Japanese and foreign residents of Tokyo and Osaka voiced hope Wednesday that new U.S. President Barack Obama will abandon the unilateral approach of his predecessor, George W. Bush, while some Japanese expressed concern that bilateral relations will be overshadowed by economic and military snags.
“I hope Obama will bring peace to the world and respect the authorities of the United Nations,” a Swedish businessman, 41, said in Tokyo, apparently in reference to the Iraqi conflict, which began in 2003 initially without U.N. backing.
Xu Xinrau, 21, a Chinese student at Temple University, Japan Campus in Minato Ward, Tokyo, said she does not want Obama to repeat the mistakes Bush made in Iraq.
Xu, who stayed up till 2:30 a.m. Wednesday to watch Obama’s inaugural speech live on TV, said, “When Bush spoke, it often sounded like he wanted to give the impression that Iraqi people equaled terrorists. His speeches sent the wrong message.”
However, she supports Obama’s plan to send more troops to Afghanistan so the U.S. can “finish what it started.”
A 48-year-old Japanese businessman said he expects Obama to resolve conflicts in Israel, Iraq and Afghanistan through negotiations instead of force.
On Japan-U.S. relations, he said he believes Obama will put more emphasis on China in Asia diplomacy and that will pose a challenge to Japanese politicians, adding he is “a bit concerned about what Obama will do regarding North Korea, because he has many other things to worry about.”
Xu meanwhile expressed hope that Obama tries to forge friendly ties with China. “Obama is in many ways different from past U.S. presidents, and he may be easier for Chinese (politicians) to get along with,” she said.
Despite the perceived emphasis on China, U.S. citizens in Japan are hoping that Obama will ensure the two allies maintain friendly relations.
“I am hopeful that he will deliver on his promise to reinforce the positive image of the U.S. around the world. As part of this promise, I hope that the new president will continue to promote favorable relations between the U.S. and Japan and appoint dedicated individuals with significant knowledge of Japan to key governmental positions,” said Matthew Wilson, an American and senior associate dean and general counsel at Temple University, Japan Campus, in Tokyo.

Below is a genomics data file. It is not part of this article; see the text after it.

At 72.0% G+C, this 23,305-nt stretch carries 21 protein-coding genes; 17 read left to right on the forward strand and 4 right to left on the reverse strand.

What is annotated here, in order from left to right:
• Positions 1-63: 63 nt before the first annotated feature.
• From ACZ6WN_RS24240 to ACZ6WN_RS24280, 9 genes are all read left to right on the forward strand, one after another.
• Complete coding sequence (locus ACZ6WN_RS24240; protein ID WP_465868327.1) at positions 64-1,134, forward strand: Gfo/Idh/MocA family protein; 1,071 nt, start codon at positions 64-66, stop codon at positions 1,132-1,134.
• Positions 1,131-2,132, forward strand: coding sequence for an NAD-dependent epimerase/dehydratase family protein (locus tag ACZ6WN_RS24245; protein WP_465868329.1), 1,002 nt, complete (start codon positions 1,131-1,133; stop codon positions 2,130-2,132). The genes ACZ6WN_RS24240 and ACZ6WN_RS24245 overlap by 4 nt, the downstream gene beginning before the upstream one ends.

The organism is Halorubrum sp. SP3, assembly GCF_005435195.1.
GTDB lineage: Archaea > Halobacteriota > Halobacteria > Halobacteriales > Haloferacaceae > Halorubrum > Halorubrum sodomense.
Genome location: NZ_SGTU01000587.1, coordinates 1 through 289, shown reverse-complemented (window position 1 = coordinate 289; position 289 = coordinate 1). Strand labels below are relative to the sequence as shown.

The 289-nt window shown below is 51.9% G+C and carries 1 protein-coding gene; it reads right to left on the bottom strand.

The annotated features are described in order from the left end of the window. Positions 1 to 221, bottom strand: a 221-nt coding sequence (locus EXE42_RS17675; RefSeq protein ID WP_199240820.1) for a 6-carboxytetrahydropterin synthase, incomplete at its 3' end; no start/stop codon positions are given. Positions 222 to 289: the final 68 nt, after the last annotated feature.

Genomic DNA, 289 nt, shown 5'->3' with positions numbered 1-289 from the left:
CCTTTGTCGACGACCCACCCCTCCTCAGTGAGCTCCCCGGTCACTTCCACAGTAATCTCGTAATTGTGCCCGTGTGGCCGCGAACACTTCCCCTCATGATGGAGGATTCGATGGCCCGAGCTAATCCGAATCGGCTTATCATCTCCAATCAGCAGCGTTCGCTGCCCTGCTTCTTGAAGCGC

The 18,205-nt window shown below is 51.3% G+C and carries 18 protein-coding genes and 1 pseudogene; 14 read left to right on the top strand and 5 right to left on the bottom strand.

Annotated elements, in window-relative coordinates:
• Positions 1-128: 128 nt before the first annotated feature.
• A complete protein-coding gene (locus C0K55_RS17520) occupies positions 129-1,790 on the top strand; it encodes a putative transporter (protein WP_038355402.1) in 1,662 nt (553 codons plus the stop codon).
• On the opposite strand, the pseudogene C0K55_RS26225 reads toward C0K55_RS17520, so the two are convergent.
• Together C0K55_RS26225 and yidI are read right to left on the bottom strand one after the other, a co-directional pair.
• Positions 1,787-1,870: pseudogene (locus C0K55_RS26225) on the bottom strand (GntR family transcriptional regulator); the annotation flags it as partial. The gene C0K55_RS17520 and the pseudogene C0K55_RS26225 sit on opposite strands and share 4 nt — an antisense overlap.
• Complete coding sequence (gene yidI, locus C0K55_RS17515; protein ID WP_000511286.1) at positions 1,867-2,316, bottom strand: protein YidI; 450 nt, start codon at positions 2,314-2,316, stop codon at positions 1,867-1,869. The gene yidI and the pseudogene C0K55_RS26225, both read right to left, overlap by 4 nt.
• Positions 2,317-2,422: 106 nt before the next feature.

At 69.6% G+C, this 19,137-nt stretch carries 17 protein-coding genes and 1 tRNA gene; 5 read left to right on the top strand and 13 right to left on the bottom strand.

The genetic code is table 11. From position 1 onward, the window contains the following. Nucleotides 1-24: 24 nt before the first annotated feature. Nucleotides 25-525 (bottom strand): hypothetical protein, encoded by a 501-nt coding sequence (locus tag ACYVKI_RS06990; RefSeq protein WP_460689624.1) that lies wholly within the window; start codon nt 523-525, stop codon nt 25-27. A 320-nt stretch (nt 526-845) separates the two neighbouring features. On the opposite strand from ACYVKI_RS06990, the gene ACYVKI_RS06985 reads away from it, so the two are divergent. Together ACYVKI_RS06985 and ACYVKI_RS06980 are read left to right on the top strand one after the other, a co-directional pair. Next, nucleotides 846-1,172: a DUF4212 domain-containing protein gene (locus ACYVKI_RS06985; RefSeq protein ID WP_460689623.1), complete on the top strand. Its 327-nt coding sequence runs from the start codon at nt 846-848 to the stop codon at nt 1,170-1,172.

“I believe that (Obama) will look to Japan for support as a valuable partner and ally” as he pursues measures to help the U.S. and other economies resolve their current difficulties and uncertainties, Wilson added.
“Obama’s green ‘New Deal’ will play a large role in dealing with the problem of global warming. We hope the new president will also establish a system of green cooperation with other countries as well,” said Norihiko Saito, director of Kansai Electric Power and head of the Kansai Association of Corporate Executives.
Overall, Japanese and foreigners find reason for optimism in Obama.
“I think it’s great that Americans elected an African-American as president, because I had thought that was impossible due to racial prejudice against black people. Americans showed they really can change,” said Yumi Chiboshi, a 21-year-old university student.
But university student Xu was not sure Obama will live up to expectations.
“Obama may be popular just because of the recession,” she said. “What he wants to do may be different from what the U.S. wants, so he may later become like Bush.”